Heart and Roots: How Flint Hills Theater Told the Story of a Kansas Community – Update Kansas

The Kansas Reflector welcomes articles from writers who share our goal of broadening the conversation about how public policies affect the daily lives of people across our state. Jenny Towns is an artist, educator and communications professional. She is the school choir director and is pursuing a master’s degree in music education at Kansas State University.

Earlier this year, Beth Wynstra and Mary Pinard—professors at Babson College in Boston—were invited to write and direct a play at The Volland Store in Alma.

“Heart/Roots: Wabaunsee County” premiered in June 2022, the first performance of its kind in The Volland Store’s renovated outdoor “Theatre at the Ruin” space on the Store grounds.

Last year, Wynstra and Pinard collected stories from Wabaunsee County residents representing a cross-section of the county across time, region and environment. This was the source material for “Heart/Roots: Wabaunsee County”. The play was structured as a series of monologues and scenes that told the story of The Volland Store, the surrounding community and the people who lived there. This was done exclusively by residents of the Flint Hills and surrounding areas.

I was one of those actors.

As summer turned to fall, I stayed in touch with the team of artists I met and worked with at Volland, and often thought of my new friends Beth and Mary, now back home in Boston. This work undoubtedly meant a lot to all of us here in Kansas, but I wondered how Beth and Mary reflected on the experience.

What did they learn about the Sunflower State and its people when they created this artwork with us? How does theater work to tell stories—both universal and specific—that reveal fundamental truths about place?

I talked to both of them about it.

As summer turned to fall, I stayed in touch with the team of artists I met and worked with at Volland, and often thought of my new friends Beth and Mary, now back home in Boston. This work undoubtedly meant a lot to all of us here in Kansas, but I wondered how Beth and Mary reflected on the experience.

“Theater is collaborative and dynamic at its core: the perfect coordinates for bringing the stories of a county like Wabaunsee to life,” said Mary Pinard. “It allows for a variety of stories – and ways of telling (monologue, dialogue, scene, sonnet) – and transforms and preserves the theatrical spectacle through its use of elements.

“Having this production take place in the restored ruins of the original family home of Otto and Mabel Kratzer, key progenitors of The Volland Store and the importance of community and art in the area, emphasizes that the theater continues to be cultural, historic and aesthetic. source.”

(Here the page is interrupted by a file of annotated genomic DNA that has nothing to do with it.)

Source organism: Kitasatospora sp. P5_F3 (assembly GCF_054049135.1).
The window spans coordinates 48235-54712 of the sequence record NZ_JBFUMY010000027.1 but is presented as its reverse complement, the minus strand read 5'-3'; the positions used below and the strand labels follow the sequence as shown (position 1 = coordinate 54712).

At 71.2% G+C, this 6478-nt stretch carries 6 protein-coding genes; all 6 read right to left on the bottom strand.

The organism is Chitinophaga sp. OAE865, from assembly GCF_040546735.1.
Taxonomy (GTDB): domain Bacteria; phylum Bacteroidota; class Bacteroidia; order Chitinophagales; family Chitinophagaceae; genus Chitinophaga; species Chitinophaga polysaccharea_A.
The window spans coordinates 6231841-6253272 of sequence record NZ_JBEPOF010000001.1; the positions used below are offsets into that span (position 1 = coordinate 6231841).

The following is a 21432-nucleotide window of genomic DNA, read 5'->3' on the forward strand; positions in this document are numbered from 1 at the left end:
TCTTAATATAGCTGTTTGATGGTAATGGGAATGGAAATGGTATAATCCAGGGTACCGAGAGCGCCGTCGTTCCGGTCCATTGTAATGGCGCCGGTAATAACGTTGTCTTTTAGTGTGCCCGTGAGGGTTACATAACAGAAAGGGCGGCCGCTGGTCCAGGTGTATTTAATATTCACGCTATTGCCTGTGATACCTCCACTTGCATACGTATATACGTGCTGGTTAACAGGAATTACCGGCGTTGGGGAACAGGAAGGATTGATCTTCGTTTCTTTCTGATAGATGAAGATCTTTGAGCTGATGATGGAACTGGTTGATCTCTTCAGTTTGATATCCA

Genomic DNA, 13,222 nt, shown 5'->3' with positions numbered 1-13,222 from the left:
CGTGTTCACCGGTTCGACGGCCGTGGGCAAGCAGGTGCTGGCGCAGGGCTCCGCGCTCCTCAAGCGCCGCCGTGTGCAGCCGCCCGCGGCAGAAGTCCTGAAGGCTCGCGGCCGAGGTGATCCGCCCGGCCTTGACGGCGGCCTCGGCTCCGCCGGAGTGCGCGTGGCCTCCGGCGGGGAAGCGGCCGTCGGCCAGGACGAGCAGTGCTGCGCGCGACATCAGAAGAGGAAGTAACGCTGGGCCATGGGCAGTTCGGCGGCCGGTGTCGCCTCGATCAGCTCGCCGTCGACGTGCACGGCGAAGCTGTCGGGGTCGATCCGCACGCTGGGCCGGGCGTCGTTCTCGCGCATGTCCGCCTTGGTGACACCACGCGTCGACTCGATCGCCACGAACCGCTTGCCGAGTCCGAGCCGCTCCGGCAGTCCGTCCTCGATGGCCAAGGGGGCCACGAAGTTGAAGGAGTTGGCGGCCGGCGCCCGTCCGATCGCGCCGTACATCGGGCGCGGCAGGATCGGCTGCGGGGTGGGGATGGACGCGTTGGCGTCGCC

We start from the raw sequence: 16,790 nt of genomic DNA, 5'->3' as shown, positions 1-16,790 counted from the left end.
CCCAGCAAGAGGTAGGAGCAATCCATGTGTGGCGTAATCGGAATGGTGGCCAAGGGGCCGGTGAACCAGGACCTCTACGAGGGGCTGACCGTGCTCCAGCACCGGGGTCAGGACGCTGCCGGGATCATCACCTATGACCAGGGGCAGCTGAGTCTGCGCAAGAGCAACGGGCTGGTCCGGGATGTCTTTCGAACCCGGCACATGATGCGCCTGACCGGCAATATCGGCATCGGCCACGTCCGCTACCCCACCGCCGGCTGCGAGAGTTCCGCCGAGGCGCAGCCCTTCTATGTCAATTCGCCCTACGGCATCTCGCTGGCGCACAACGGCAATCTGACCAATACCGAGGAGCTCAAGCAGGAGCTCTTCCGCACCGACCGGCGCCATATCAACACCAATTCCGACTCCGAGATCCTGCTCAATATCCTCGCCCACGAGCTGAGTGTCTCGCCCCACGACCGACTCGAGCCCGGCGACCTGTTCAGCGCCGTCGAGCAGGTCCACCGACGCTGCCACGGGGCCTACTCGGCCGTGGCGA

Beth Wynstra reflected on the personal nature of the stories told in the piece.

The cast of “Heart/Roots: Wabaunsee County” gathers for a photo together. The show premiered in June 2022, the first performance of its kind in the Volland Store’s outdoor space. From left: Jackson Berland, Briana Drinkwater, Heather Beggs, Mary Pinard, Stephanie Manes, Candy Boardman, Patty Reese, Blake Thomas, Don Hendricks, Jenny Towns, Beth Wynstra and Brian Huntzinger gathered. (Jenny Towns)

“Both in rehearsal with the cast and during production with our audience, we were surprised at how the stories we told resonated with so many individuals,” she said. “A script that is utterly specific and beautifully universal, and a production in which living bodies recited, re-enacted and traced the history and beauty of Wabaunsee County, offered an artistic experience where we believe many people found a base. connection.”

As an actor on that outdoor stage in the sweltering June heat (a particularly hot June, we learned) I can attest that the elements were not always on our side.

Beth commented, “I think what surprised me the most was the steadfastness of the cast and crew. Nothing (heat, bugs, three trains on closing night) could shake them.”

Mary described what struck her most about the Kansans she met and worked with: “Wisdom, steadfastness, generosity, attentiveness, resilience, frugality, storytelling ability.”

Although it was very, very hot.

The Volland store itself is a magnet for artists – drawn from near and far – to create, display, engage and perform. While Mary had already spent a lot of time there as a poet, Beth was working at Volland for the first time.

“While I’ve visited The Volland Store many times over the past few years and been a poet in residence several times, I found the experience to write a play about it and the surrounding community – and see it come to life. under the extraordinary leadership of Beth – to be dynamic in new ways,” said Mary.

“Performing the play in the ruins and on the grounds of the shop made a crucial connection between the two spaces, but also introduced the possibilities it has for future productions, theatrical and otherwise,” she said.

“For example, while planning a possible rain location for our June production, Beth and I realized that the store could serve as a black box theater space with all kinds of flexibility and experimentation. I am quite sure that as its reputation for quality productions of small theater projects grows, The Volland Store (and its 21stHoly– century owners Patty and Jerry Reece) will continue to thrive as the heart of a vital and engaged community.”

Through its opinion section, the Kansas Reflector seeks to amplify the voices of those affected by public policy or excluded from the public debate. Find information here, including how to submit your own comment.

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